Minutes later, six fast-moving young men "in hoodies" and with duffel bags to carry out the guns rushed the stand.  A grandmother selling cell phone chargers the next booth over saw the men and ran to her car.  She did the right thing---if you can't help anyone in trouble---don't add to story so get out of the picture.
 
The good news is that despite surgery and a stay in intensive care, Ralph will live.
Surgery as that is not easy on an 80 year-old. But Ralph is one old tough cracker.
A lot of people love the guy.  As I stayed at the flea market parking lot for about an hour and spoke to a couple of witnesses.  Of the two other men who run the gun and coin stand, only one was there; at the time.  The other usually comes in a bit later after stopping for coffee. His son and daughter-in-law had just stopped by before the shooting, and left, convincd it would be a low day. They had no idea.
  
Several people drove to the flea market while I was there, concerned about Ralph's condition after they heard there had been a shooting. Word moves quickly in our day of cell phones, text messages and e-mails.
  
Ralph should be seen as a public hero.  He did the right thing---he refused to make a buck selling a gun to two young men he felt would mis-use it.  His attackers would prove him right minutes later. He got shot for trying to do the right thing.  The public should praise him the way it would a police officer who took a bullet for trying to protect the public. Ralph should get an award.  You are not always rewarded for doing what is right. Is that an understatement today.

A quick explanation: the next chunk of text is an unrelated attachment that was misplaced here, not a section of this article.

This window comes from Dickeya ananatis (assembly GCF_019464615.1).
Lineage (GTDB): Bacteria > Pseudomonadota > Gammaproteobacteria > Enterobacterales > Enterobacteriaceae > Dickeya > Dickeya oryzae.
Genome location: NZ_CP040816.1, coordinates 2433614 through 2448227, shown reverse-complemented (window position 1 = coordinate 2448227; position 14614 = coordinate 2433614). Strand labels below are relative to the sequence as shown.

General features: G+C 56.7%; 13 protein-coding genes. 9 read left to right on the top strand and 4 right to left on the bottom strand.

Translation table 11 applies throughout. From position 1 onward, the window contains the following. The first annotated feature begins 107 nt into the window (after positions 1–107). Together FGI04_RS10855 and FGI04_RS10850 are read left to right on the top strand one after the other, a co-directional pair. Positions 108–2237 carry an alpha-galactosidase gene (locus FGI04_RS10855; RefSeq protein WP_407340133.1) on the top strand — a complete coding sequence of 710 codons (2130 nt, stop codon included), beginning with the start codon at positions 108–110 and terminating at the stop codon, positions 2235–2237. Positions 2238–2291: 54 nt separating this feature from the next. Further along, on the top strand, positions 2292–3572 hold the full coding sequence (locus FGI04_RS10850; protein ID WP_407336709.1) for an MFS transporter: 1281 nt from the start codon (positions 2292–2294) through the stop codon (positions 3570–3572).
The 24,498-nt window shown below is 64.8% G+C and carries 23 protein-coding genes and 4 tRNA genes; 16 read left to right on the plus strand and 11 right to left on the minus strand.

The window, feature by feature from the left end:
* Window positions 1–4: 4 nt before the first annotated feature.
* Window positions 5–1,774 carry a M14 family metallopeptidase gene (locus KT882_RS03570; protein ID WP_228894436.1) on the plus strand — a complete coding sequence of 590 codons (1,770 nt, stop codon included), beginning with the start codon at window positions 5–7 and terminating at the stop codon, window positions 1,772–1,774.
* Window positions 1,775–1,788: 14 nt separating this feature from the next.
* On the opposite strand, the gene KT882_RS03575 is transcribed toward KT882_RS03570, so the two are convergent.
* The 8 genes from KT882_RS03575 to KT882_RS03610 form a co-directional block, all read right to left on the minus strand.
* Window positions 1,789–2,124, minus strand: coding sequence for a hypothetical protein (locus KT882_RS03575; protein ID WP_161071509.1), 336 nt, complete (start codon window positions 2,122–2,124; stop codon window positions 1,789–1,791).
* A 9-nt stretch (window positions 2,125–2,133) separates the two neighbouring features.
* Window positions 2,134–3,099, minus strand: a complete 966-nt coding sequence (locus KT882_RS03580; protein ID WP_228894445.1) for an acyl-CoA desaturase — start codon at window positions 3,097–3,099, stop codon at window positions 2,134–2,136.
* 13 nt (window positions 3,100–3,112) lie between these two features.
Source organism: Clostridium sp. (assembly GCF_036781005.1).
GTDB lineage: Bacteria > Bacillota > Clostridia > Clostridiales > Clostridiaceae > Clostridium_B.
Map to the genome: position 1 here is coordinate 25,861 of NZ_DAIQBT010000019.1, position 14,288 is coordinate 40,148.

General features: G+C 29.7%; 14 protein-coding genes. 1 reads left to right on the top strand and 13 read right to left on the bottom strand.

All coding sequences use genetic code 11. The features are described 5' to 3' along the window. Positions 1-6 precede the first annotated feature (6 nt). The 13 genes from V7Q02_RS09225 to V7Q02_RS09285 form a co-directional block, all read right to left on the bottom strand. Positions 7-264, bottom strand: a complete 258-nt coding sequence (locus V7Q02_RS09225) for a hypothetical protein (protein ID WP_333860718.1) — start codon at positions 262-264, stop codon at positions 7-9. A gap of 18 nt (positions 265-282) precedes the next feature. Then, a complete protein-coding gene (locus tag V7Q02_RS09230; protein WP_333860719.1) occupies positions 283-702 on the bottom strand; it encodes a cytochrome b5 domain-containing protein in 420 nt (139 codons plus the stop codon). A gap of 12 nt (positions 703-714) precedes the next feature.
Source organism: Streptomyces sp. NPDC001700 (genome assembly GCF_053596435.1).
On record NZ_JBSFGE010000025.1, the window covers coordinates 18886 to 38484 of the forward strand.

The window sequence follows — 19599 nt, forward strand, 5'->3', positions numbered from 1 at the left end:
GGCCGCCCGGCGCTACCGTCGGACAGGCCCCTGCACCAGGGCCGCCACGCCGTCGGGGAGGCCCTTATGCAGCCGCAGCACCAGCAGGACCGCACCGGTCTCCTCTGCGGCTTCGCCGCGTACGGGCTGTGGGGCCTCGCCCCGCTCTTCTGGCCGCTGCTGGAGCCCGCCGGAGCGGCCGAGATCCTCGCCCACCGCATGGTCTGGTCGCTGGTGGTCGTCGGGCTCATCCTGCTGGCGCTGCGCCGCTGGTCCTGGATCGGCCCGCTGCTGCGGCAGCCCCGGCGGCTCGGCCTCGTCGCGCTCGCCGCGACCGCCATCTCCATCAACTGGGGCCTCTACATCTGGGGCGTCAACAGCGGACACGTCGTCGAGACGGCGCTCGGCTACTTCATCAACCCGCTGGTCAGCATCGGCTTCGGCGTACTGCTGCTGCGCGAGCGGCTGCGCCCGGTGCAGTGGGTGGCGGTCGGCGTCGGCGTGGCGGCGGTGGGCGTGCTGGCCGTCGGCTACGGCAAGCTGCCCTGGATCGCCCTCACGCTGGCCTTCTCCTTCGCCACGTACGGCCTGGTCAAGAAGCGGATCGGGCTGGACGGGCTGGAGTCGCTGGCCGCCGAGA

The group rushing this man---his coin dealer counterpart being just a few feet away---these brave punks somehow panicked and got only two guns when they broke into a case.  They left a duffel bag behind as evidence when they ran.
 
These three senior citizens are among our heroes. They are filling a public service running a legal business.  They are not big time businesses, and they don't do the volume of sales of say, Investment Rarities.  But they educate the local public about such things as self defense and what the government has done to our money.  Sometimes the first education,the first coin a collector gets, comes from such a small shop.   This is a small business that was attacked by domestic terrorists. Do think Washington cares?  No, this "terrorist" crime can't be traced to our government's efforts to go to war for new trading zones abroad.

I ASKED MYSELF MANY QUESTIONS

I own one of the oldest media firms in Florida.  I ask questions, even of myself.
Was this the only shooting of an innocent person in the area or even in the state in the recent past?  No, a security guard in nearby Tampa was murdered making his rounds at an apartment complex two nights before.  He was married and had two young children.   Tampa Bay is the same area that saw the murder of four law enforcement officers within the last two years. That doesn't include two law officers gunned down in the Miami area within the past couple of years.
 
And it's not just law enforcement that die in the line of duty.  We've had pizza delivery people, convenience store clerks, even a postal employee murdered in the line of duty in Florida in recent times.